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This package contains classes and functions which convert an XML object into a dict or DotDict. The DotDict is convenient for exploring the XML object interactively with the Python interpreter.

Project description


Convert an xml file or string to a python dict or DotDict.


* XmlToDict

* DotDict


* dict_load(xml_filename, **kwargs)
Convert xml file (path, object, or stream) to dict.

* dict_loads(xml_string, **kwargs)
Convert xml string to dict.

* dotdict_load(xml_filename, **kwargs)
Convert xml file (path, object, or stream) to DotDict.

* dotdict_loads(xml_string, **kwargs)
Convert xml string to DotDict.

All kwargs are passed to XmlToDict.__init__

* to_dotdict(obj)
Recursively traverse ``obj`` and return an equivalent
object whose every (non-DotDict) dict is converted to
a DotDict.


python_dict = XmlToDict().element_to_dict(xml_element)

XmlToDict() == XmlToDict(

An XML tag has a tagname and contains zero or more attributes,
zero or more nested tags, and possibly some text content.

The idea is to use the tagname as a key whose value is a dict
which contains the tag's attributes, nested tags, and text.
The first problem is the potential key clash between attribute
names and nested tagnames, as well as where to store the text.

The solution adopted here is to use the tagname of each nested tag
as its key, and to prepend *attrib_prefix* to each attribute name
as the key for the attribute, and to store the text in *text_key*.
As a special case, if a tag has no attributes, no nested tags,
and only text, then the text is stored as the value of the

No checking is done so if there are still key clashes after the
name mangling, then tagname beats *text_key* beats attribute.

The default *attrib_prefix* is '_'
The default *text_key* is '_text_'

The next problem is the interpretation of say::

<b n='1' />
<c n='2' >TEXT</c>
<b n='3' />

It could be considered a list of three tags, but in converting
this into a dict and knowing that "getElementsByTagName" is often
used while navigating XML, it is converted as::

'a': {
'c': {'_n': 2 _text_='TEXT'},
'b': [{'_n': 1}, {'_n': 3}],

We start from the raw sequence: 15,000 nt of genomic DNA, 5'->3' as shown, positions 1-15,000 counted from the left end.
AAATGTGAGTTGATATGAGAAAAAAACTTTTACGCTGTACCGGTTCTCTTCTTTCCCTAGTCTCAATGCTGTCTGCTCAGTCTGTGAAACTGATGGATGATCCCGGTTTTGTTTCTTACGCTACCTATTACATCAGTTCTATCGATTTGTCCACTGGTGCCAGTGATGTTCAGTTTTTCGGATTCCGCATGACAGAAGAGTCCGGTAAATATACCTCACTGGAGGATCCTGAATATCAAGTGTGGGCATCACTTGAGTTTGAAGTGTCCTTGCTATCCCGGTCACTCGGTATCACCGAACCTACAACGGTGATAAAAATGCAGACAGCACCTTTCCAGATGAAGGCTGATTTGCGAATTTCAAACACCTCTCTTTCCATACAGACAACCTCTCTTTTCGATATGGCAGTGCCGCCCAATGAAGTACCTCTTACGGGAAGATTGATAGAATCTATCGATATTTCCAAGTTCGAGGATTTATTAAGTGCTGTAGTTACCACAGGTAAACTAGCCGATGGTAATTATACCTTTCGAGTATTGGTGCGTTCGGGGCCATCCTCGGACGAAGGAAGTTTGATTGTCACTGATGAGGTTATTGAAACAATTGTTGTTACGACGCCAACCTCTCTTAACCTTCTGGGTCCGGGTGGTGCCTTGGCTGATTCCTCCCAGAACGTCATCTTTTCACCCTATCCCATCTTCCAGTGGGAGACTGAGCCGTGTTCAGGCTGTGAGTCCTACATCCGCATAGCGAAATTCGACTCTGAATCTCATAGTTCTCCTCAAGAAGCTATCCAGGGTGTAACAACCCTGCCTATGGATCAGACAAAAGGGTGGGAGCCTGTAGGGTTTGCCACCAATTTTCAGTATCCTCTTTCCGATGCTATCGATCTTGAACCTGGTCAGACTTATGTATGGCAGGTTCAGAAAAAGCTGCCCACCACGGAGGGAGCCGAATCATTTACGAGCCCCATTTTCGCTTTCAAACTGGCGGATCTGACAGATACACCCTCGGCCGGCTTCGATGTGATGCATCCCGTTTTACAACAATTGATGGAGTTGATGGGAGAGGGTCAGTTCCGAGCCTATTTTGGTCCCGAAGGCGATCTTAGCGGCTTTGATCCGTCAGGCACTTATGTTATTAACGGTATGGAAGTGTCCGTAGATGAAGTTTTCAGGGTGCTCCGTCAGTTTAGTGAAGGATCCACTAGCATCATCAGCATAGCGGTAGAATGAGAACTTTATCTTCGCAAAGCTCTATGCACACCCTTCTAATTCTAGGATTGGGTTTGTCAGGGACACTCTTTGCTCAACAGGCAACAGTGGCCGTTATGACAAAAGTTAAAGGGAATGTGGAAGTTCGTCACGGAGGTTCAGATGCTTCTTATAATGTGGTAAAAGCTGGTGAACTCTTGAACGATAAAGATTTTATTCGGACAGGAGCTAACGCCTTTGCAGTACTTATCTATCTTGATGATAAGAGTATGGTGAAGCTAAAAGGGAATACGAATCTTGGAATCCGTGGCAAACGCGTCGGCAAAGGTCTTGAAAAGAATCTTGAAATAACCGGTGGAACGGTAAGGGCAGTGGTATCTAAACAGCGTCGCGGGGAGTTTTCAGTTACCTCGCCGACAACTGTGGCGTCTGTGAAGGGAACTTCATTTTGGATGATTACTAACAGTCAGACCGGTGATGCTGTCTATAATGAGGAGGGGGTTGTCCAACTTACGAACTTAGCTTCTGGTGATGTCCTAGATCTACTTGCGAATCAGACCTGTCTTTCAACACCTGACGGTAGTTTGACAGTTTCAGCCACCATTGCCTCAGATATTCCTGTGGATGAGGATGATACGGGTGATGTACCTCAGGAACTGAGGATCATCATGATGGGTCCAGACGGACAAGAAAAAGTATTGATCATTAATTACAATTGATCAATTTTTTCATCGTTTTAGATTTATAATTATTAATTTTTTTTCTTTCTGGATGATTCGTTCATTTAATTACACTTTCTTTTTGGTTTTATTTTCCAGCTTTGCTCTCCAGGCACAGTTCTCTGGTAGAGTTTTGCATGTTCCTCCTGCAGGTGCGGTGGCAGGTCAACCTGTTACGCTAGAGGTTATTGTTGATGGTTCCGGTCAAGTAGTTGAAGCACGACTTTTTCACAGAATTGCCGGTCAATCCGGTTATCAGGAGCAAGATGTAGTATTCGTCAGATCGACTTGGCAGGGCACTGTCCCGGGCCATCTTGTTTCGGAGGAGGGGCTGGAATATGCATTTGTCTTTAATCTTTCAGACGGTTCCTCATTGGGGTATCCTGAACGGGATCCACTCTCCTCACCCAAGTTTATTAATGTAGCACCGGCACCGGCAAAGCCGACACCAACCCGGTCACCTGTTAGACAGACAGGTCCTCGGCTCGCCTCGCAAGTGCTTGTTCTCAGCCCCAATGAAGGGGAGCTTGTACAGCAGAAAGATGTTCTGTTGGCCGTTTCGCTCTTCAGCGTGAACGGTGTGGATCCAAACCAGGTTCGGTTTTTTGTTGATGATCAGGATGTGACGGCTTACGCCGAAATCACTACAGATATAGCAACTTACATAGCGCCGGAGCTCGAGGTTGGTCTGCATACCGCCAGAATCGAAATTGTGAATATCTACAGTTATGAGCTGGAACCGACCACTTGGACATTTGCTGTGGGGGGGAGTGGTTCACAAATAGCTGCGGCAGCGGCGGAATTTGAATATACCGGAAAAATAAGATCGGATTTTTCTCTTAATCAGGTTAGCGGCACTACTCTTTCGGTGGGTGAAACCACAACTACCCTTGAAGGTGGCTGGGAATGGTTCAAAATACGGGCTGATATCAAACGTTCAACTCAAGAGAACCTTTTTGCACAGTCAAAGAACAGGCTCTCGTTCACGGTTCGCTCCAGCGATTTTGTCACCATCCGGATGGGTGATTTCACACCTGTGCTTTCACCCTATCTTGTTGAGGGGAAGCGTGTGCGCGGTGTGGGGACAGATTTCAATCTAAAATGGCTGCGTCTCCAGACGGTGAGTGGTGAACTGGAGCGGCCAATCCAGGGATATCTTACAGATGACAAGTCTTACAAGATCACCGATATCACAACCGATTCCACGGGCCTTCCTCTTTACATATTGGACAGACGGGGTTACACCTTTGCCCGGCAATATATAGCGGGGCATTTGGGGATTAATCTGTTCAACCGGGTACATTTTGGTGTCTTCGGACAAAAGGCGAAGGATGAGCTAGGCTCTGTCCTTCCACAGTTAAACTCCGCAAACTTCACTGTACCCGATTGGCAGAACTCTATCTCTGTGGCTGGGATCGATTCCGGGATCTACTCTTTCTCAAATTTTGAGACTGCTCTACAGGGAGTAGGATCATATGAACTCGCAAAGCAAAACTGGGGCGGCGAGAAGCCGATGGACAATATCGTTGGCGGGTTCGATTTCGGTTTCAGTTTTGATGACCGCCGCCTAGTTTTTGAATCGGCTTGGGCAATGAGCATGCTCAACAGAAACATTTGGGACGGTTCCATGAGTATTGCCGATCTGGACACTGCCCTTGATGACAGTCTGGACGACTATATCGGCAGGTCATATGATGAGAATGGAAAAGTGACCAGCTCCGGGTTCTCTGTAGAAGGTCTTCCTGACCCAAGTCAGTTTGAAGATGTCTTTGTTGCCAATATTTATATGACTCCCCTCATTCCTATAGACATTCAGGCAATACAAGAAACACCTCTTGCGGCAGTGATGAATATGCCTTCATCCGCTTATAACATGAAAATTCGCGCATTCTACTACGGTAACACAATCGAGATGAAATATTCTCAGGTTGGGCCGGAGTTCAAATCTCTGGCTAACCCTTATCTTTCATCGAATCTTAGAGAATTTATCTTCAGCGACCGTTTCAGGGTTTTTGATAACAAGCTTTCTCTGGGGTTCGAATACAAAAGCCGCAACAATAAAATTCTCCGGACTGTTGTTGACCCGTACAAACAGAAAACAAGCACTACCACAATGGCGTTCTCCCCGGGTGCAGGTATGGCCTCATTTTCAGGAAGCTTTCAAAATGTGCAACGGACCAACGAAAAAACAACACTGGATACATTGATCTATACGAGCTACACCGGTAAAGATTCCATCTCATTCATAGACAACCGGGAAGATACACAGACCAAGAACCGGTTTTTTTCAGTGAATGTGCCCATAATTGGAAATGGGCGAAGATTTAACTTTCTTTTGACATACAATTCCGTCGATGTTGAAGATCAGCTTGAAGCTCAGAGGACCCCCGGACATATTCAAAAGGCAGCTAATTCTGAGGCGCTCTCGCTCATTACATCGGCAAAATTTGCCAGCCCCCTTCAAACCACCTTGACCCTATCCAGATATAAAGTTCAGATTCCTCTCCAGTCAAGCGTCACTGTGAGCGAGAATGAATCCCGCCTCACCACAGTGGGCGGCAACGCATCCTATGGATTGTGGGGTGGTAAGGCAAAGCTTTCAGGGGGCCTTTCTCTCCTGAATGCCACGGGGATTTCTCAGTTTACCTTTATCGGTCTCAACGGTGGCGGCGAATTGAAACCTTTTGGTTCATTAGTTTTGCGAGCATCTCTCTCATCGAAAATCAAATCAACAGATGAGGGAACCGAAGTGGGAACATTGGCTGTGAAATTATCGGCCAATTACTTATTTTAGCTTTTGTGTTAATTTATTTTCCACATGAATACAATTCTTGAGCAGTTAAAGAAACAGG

While the order of the <b> tags is preserved, the sequence between
the tags is lost.

Finally, when namespaces are used in the XML document, tagnames
include the namespace and it is often convenient to replace them
with something shorter. *namespace_pattern* is a regular
expression pattern string used to match the tagname.
*namespace_replace* is the replacement string to use::

tagname = re.sub(namespace_pattern, namespace_replace, tagname)

The default namespace_pattern is r'\{.*\}'
The default namespace_replace is ''
This removes the namespace from the tagname.


A DotDict is a dict whose attribute access and item access
are equivalent. It is convenient for exploring XML files with
the Python interpreter because "dot-notation" is simpler to type
than dict notation.

dd.x == dd["x"]

On instantiation, ``self`` is traversed recursively and each
(non-DotDict) dict found in it is converted to a DotDict.

Keys which are dict attributes or are unsuitable as attribute
names (e.g. pop, items, 1, $x) can still be used as DotDict
keys, however their values are only accessable using dict

>>> assert x == DotDict.to_dotdict(x)

>>> dd = DotDict(x=1)
>>> dd['x'] == dd.x == 1
>>> dd.y = 2
>>> dd['y']
>>> dd['y'] = 22
>>> dd.y
>>> dd.keys()
['x', 'y']

__del__attr__, __getattr__, and __setattr__ are redefined
to operate on ``self`` instead of ``self.__dict__``.
__setattr__ and __delattr__ work as expected, however while
__getattr__ is redefined, __getattribute__ is not. Since
__getattribute__ only calls __getattr__ if it needs to, dict
built-in methods cannot be over-written. This is deliberate
but leads to some surprising behavior when a key clashes
with a built-in method:

>>> dd.update = 'a string' # set attribute
>>> dd['update'] # works as expected
'a string'
>>> dd.update == dd['update'] # get attribute doesn't find the key
False # 'update' because __getattribute__
>>> type(dd.update) # finds the built-in method first.
<type 'builtin_function_or_method'>

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